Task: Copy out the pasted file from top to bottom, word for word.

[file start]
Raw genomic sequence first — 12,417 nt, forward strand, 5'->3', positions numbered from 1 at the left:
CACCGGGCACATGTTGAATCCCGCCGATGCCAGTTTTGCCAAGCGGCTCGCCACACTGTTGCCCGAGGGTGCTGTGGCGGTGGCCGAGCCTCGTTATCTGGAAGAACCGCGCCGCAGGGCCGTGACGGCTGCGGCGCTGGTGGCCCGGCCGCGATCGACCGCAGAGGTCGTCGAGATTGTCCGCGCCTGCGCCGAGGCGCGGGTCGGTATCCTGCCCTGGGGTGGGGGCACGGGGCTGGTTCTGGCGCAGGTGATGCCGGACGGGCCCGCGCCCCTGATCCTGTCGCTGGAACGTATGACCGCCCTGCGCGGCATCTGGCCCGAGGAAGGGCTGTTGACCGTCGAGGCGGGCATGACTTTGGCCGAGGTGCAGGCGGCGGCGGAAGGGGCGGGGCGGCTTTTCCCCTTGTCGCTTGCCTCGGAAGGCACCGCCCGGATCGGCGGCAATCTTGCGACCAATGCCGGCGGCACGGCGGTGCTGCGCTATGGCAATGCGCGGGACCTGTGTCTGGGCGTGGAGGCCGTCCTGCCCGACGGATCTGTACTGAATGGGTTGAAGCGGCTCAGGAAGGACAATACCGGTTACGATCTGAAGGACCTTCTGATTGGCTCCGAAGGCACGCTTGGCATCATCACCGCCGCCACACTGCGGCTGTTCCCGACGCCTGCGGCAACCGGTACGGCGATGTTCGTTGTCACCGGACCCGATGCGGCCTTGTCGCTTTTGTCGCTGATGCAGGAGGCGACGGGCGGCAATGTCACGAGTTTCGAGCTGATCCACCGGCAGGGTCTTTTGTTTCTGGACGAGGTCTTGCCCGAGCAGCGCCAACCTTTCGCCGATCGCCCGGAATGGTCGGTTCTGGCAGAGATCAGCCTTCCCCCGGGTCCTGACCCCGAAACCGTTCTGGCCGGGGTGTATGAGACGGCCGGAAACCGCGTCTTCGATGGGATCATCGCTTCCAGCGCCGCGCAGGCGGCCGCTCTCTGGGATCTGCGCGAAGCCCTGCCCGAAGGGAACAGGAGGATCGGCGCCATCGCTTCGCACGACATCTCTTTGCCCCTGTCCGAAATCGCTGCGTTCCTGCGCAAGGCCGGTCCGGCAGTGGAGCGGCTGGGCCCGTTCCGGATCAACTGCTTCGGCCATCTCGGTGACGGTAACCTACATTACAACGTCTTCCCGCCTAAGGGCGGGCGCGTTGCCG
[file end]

Raw genomic sequence first — 12,417 nt, forward strand, 5'->3', positions numbered from 1 at the left:
CACCGGGCACATGTTGAATCCCGCCGATGCCAGTTTTGCCAAGCGGCTCGCCACACTGTTGCCCGAGGGTGCTGTGGCGGTGGCCGAGCCTCGTTATCTGGAAGAACCGCGCCGCAGGGCCGTGACGGCTGCGGCGCTGGTGGCCCGGCCGCGATCGACCGCAGAGGTCGTCGAGATTGTCCGCGCCTGCGCCGAGGCGCGGGTCGGTATCCTGCCCTGGGGTGGGGGCACGGGGCTGGTTCTGGCGCAGGTGATGCCGGACGGGCCCGCGCCCCTGATCCTGTCGCTGGAACGTATGACCGCCCTGCGCGGCATCTGGCCCGAGGAAGGGCTGTTGACCGTCGAGGCGGGCATGACTTTGGCCGAGGTGCAGGCGGCGGCGGAAGGGGCGGGGCGGCTTTTCCCCTTGTCGCTTGCCTCGGAAGGCACCGCCCGGATCGGCGGCAATCTTGCGACCAATGCCGGCGGCACGGCGGTGCTGCGCTATGGCAATGCGCGGGACCTGTGTCTGGGCGTGGAGGCCGTCCTGCCCGACGGATCTGTACTGAATGGGTTGAAGCGGCTCAGGAAGGACAATACCGGTTACGATCTGAAGGACCTTCTGATTGGCTCCGAAGGCACGCTTGGCATCATCACCGCCGCCACACTGCGGCTGTTCCCGACGCCTGCGGCAACCGGTACGGCGATGTTCGTTGTCACCGGACCCGATGCGGCCTTGTCGCTTTTGTCGCTGATGCAGGAGGCGACGGGCGGCAATGTCACGAGTTTCGAGCTGATCCACCGGCAGGGTCTTTTGTTTCTGGACGAGGTCTTGCCCGAGCAGCGCCAACCTTTCGCCGATCGCCCGGAATGGTCGGTTCTGGCAGAGATCAGCCTTCCCCCGGGTCCTGACCCCGAAACCGTTCTGGCCGGGGTGTATGAGACGGCCGGAAACCGCGTCTTCGATGGGATCATCGCTTCCAGCGCCGCGCAGGCGGCCGCTCTCTGGGATCTGCGCGAAGCCCTGCCCGAAGGGAACAGGAGGATCGGCGCCATCGCTTCGCACGACATCTCTTTGCCCCTGTCCGAAATCGCTGCGTTCCTGCGCAAGGCCGGTCCGGCAGTGGAGCGGCTGGGCCCGTTCCGGATCAACTGCTTCGGCCATCTCGGTGACGGTAACCTACATTACAACGTCTTCCCGCCTAAGGGCGGGCGCGTTGCCG